Pulpit Politics: Courtesy Your Tax Dollars
by Wanda Jo (Peltier) Stapleton,
I have just read Why the Christian Right Is Wrong, A Minister's Manifesto for Taking Back Your Faith, Your Flag, Your Future. Regarding this book by minister Robin Meyers, Bill Moyers says, ". . . read it, and you will want to change the world." I did. I do.
For starters, I'll explain how the State Legislature funds "special projects" in such a secretive way. One "special project" in southeastern Oklahoma has recently triggered an FBI investigation and possible indictments.
This funding process is so clever that many of our most honorable representatives have no idea what their votes to fund "economic and community development," for example, end up financing. The twisting paper trail is hard to follow. The funding approval usually travels through the Departments of Commerce or Agriculture. Then it goes to one or more of the state's eleven sub-state planning districts before the money gets to "the special project."
For one example in Oklahoma County: since 2003, state tax dollars totaling $109,000.00 have gone to benefit "special projects" of churches. Even more money has possibly gone to other churches throughout the state.
Never mind that the Oklahoma Constitution says "No public money or property shall ever be appropriated, applied, donated or used, directly or indirectly, for the use, benefit, or support of any sect, church, denomination, or system of religion, or for the use, benefit or support of any priest, preacher, minister, or other religious teacher or dignitary, or sectarian institution as such."
State Representative Rebecca Hamilton got this "special projects" money for three "chosen" churches even though there are 61 churches in or bordering her district. Rep. Hamilton did the choosing and obviously selected churches best positioned to help her get re-elected.
Even though our beloved hymn says "All to Jesus I Surrender," to get that money, Rebecca became, as they say, a "team player." She surrendered her vote to the Speaker of the House and voted with him on bills which would seriously harm her working-class constituents -- two bills to raise gas tax through a vote of the people; bills to raise tons of money through seemingly insignificant amounts like raising fees for copies of medical records, buying used or re-treaded tires, car towing, filing court papers for child custody, child support, guardianship, and much more.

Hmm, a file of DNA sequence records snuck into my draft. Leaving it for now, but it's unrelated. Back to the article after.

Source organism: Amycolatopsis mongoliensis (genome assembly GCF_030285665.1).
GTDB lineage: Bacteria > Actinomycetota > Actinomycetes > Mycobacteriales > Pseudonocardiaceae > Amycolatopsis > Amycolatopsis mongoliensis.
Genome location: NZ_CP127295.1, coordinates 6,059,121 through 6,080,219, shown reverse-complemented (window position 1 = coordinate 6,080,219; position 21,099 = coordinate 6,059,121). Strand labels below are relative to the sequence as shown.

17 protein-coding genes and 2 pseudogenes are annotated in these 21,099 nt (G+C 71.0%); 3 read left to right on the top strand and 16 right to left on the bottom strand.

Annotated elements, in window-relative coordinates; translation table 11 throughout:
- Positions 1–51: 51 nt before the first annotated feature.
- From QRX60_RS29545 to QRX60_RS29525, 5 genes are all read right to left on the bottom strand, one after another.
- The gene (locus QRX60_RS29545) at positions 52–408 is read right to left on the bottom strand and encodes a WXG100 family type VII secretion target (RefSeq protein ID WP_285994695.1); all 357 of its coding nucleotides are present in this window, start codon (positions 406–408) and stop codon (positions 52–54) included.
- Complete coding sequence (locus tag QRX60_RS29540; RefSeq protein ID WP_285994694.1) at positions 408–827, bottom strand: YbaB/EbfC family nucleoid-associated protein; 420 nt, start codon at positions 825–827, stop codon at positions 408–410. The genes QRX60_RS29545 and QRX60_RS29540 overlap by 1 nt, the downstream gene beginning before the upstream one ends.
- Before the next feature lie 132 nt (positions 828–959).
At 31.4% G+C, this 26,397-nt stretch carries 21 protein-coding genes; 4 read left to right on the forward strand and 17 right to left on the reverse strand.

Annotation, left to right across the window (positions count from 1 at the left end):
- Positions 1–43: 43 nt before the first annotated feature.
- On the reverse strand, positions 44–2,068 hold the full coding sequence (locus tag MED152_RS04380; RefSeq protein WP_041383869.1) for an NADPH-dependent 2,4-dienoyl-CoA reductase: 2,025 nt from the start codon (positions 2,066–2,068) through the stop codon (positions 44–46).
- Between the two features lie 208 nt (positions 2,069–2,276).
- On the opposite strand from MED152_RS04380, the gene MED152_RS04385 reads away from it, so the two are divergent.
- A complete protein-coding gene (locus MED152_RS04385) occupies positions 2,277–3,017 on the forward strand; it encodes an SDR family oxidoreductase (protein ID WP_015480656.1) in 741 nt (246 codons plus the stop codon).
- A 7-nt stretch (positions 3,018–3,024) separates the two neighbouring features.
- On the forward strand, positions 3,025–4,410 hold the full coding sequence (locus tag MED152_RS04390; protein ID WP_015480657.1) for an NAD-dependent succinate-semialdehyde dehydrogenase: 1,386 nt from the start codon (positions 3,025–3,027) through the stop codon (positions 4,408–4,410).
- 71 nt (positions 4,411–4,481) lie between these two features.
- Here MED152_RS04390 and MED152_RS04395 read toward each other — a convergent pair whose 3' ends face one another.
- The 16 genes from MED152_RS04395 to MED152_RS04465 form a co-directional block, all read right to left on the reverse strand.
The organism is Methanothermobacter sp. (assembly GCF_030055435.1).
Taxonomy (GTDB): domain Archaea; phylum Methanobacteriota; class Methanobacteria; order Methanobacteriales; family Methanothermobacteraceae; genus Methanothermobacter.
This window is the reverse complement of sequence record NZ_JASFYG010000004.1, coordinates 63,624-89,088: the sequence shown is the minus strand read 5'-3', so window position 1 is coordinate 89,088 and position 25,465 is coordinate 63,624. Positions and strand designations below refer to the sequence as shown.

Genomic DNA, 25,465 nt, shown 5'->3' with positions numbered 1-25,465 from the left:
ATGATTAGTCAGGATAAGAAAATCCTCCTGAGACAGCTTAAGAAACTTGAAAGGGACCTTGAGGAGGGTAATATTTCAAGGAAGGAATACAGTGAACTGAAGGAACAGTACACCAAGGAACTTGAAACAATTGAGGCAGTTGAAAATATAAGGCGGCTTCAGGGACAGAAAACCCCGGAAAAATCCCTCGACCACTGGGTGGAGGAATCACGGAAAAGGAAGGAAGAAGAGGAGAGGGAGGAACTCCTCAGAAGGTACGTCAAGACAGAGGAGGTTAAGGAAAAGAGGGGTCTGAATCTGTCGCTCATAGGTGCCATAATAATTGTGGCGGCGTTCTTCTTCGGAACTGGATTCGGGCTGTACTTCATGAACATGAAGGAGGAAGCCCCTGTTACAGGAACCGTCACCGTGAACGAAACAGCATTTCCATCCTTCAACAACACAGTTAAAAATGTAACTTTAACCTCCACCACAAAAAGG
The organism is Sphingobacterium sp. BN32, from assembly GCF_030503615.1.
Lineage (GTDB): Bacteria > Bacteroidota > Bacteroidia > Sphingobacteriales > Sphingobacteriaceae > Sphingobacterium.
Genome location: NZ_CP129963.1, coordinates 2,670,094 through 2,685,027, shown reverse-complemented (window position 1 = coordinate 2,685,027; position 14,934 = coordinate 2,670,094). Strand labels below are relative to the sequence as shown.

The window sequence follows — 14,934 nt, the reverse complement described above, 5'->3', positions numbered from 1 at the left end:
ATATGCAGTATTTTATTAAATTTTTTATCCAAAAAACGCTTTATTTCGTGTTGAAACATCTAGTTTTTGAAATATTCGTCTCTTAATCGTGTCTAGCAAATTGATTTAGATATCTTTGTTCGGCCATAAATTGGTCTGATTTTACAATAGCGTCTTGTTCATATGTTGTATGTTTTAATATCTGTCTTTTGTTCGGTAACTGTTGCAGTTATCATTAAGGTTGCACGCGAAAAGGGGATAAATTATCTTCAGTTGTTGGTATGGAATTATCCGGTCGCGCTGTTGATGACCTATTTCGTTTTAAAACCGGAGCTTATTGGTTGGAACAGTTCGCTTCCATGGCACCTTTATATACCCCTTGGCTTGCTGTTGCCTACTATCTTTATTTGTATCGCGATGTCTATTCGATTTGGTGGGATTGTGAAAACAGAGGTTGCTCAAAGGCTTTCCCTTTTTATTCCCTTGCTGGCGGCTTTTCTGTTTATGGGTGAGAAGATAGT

Even in 2005 when Republicans came to power in the State House, Rebecca’s voting record was such that she won the 2005 runner-up award as "A Democrat in Name Only" (DINO) from extremist Republicans of the Oklahoma Conservative Political Action Committee. And her "church money" for special projects continued to flow.
This year when she got a credible, Christian opponent, Rebecca immediately appealed to church pastors with her "good versus evil" scenario. "I try, however poorly, to follow Jesus in all that I do" she declared; but those against me are "pro-abortion activists." Later, she wrote to voters saying that one man opposing her was president of a group which "opposes prayer in school." Finally, she told voters "my opponent . . . has been going up to every house with one of my signs and trashing me to the people in the house."
In other words, she used the language of faith to demonize her opponents with untruths. But as Robin Meyers says in his book, "Unfortunately, the Golden Rule and the commandment against bearing false witness don't apply when you really, really, really want to win."
One pastor heeded Rebecca's plea for political campaign help. He allowed his photo and endorsement to be used in her campaign. Regal in a black robe and with his words of praise made her sound like "Saint" Rebecca. After that, who would believe any documented fact about her record. Practically nobody, that's who!
Rebecca’s race is over. But before this election season ends, we will see more campaigners (than we already have) hijacking Jesus in their public displays of piety. They will again use the language of faith to falsely demonize opponents. And they will win unless rage brings us to our feet and into campaigns for candidates more interested in The Sermon on the Mount than in winning at all cost.
Wanda Jo was a state representative 1986-1996. She is also a Baptist minister’s widow who helped him establish one of the new churches during the Southern Baptist Convention’s “Thirty Thousand Movement” in the 1950s.